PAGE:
Crisis Budgeting: How to Get Through a Pandemic

We are living in unprecedented times, and the year that brought us so many pains is actually shaping up to be a surprisingly good year for investors. The stock market is doing better; the S&P 500 is hovering near an all-time high and on a good track to average returns for 2020, in the midst of a bull market. Despite the market doing well, the pandemic has strained many people, especially those who have lost their jobs. It is crucial to understand how to budget during a crisis, and as such, we spoke to Kara Duffy who shares some crisis budgeting tips with us.

Kara Duffy is an accomplished strategic leader with over 20 years of product, merchandising operations, organizational, customer relations, project management, and business planning experience. She has helped produce successful results for both large global brands (Quicksilver, Reebok, Puma to name a few) and local start-ups servicing the sport, fashion, action sports, non-profit, beauty, marketing, and food service industry.

Kara: Focus on 4 P’s of Pandemic: Pause, Prioritize, Prune and Pivot. This applies to your business, your finances, and truly all parts of your life. This is the perfect time to take a step back and evaluate what you’re up to and how what you’re doing aligns with your goals. We all have an opportunity to reset and refocus.

Kara advises everyone to spend 20% of the time on defense- reducing their budget, asking for loans, etc., and 80% on offense. It is easy to get stuck and overwhelmed in how to protect yourself financially, but all power is being proactive to bring in new income and sales. How do you bring in more income now? How do you open up new income streams? How can you offer your services or product or your skills in new ways?

Studies have shown that women are more likely than men to say they have difficulty making ends meets, or dealing with some emergency expenses or even saving for retirement. To better manage your finances during hard economic times, you need to create and cultivate a new mindset to feel excited and not entirely exhausted by money issues. Additionally, you may need to reverse engineer how to break down big money goals into small and manageable money goals. Lastly, you need to use your time, energy and money more efficiently.

Kara: The biggest tip from our crisis Budgeting Class is to know the reality of your money. How much do you have in savings? What is your income? What are all of your expenses? Put aside, or even throw away, ego, shame, or any frustration you have about “what you should be doing” and simply get clear on what is actually true about you and your money. Knowledge is power and when you know what’s so with your finances you can then take actions that put you back in charge.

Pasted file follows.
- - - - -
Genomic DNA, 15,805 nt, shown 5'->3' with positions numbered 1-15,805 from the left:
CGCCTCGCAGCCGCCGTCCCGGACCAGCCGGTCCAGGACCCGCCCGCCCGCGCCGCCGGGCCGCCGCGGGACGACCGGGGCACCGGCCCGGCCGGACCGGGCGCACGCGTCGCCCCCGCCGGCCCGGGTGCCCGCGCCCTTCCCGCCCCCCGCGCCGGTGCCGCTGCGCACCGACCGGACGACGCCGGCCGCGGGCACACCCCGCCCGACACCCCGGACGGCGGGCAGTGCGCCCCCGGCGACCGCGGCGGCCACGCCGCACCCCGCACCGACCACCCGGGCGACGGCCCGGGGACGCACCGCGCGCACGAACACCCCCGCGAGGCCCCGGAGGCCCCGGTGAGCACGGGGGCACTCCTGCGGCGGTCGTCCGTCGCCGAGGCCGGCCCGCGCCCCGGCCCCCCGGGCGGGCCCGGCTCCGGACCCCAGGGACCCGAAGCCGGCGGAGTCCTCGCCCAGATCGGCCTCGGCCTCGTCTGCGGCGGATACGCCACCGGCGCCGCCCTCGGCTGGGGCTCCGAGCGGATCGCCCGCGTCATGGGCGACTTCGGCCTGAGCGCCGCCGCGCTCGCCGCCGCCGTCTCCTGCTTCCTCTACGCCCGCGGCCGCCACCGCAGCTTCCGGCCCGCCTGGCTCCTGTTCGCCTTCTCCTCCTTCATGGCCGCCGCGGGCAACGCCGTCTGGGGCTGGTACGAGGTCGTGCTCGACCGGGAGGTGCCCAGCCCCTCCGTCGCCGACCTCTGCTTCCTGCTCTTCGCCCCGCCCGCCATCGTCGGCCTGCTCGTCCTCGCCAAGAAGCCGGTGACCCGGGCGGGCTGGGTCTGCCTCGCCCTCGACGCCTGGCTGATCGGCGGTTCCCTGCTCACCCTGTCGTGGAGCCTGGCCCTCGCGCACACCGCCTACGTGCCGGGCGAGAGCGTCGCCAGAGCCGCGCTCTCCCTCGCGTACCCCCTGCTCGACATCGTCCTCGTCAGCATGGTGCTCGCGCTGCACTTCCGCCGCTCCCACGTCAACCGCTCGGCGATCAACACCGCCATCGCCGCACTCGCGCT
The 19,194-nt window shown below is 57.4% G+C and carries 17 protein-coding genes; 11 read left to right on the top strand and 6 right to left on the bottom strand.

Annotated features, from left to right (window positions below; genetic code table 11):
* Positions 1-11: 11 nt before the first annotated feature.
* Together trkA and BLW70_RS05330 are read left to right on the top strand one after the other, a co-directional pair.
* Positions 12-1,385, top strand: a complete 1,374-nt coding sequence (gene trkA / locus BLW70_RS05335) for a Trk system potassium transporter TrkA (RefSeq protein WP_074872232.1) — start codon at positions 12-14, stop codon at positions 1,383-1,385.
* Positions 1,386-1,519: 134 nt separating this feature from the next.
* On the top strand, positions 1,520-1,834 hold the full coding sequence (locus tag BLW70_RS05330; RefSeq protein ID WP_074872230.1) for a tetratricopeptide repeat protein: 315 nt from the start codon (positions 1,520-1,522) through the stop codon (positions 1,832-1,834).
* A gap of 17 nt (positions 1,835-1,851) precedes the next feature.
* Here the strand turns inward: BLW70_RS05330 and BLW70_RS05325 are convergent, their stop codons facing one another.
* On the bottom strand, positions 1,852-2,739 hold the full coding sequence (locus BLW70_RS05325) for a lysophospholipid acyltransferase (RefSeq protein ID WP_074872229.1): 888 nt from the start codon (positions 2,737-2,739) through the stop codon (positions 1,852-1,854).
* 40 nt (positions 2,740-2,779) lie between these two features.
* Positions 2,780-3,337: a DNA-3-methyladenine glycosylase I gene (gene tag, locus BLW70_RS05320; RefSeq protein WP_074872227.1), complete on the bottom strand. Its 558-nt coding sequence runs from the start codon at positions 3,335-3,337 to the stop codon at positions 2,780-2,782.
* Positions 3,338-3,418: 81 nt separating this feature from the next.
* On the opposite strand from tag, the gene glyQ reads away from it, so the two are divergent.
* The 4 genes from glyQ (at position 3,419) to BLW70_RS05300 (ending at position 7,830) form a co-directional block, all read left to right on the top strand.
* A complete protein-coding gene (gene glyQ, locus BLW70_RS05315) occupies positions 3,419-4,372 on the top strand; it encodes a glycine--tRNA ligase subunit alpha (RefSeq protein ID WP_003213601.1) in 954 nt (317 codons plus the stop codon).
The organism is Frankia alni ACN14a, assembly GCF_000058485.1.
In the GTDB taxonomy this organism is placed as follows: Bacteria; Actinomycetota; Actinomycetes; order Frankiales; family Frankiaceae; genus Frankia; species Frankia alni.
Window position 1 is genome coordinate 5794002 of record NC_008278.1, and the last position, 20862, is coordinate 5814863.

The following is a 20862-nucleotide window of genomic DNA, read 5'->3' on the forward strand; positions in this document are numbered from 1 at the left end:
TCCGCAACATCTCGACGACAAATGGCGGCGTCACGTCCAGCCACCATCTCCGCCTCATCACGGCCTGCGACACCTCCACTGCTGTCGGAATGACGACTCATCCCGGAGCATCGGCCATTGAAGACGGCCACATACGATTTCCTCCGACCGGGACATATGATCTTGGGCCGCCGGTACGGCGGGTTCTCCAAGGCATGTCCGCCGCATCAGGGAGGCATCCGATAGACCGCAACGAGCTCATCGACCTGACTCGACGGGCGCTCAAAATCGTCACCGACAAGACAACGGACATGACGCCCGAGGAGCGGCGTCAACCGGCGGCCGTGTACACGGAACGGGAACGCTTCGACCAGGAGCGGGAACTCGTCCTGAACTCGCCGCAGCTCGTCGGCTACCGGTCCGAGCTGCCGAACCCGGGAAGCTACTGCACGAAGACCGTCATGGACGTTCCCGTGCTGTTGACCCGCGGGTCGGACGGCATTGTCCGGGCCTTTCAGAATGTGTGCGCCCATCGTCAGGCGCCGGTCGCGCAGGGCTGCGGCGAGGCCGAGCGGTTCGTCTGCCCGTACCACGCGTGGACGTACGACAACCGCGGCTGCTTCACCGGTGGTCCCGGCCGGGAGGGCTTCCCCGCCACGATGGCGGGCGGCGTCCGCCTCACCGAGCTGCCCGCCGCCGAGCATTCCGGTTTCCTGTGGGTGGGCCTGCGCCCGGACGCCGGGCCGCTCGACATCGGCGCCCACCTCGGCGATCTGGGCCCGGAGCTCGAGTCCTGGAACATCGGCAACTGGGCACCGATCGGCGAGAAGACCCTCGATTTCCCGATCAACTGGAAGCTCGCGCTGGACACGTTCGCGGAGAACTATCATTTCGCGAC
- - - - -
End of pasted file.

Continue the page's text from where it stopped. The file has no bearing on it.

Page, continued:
The second tip is about how to prioritize your expenses. When we’re in crisis Budget Mode, I recommend prioritizing 1) food, 2) transportation (care payment, car insurance, and gas), 3) health insurance, 4) housing and utilities. After these items prioritize as it applies to you.

The third tip for a crisis is to be focused on stockpiling cash. How far can your cash on hand get you? How many months can it cover, one month? Three months? If you do not have enough cash to cover your bills for the next one or three, reach out to all your bills to defer, push out, discount or waive any expenses you can for the 1–3 months.

Kara: If you live where the cost of living is higher, such as in a city or a coastal region, I recommend $5,000 at minimum. Ideally, you should have enough money to cover 3–6 months of your expenses. I also recommend people to shoot for having 12 months of expenses saved. Having 6 months to a year of savings gives you freedom- even if only in mindset and relief, that is really powerful.

Kara: Always pay yourself first. Always tell your money where it’s going to go. When money comes always at least take the first 10% and put it into your savings. If you tithe, take the second 10% and put it into your savings. Even during a crisis, make sure that you are still putting money aside. It is the lack of savings that gets everyone into financial trouble.

Also, have a plan before money comes your way about where it should go. Is this money to cover your already prioritized bills? Is this money for your travel fund? Money and time are similar in many ways including in that if you don’t tell it where to go, it disappears.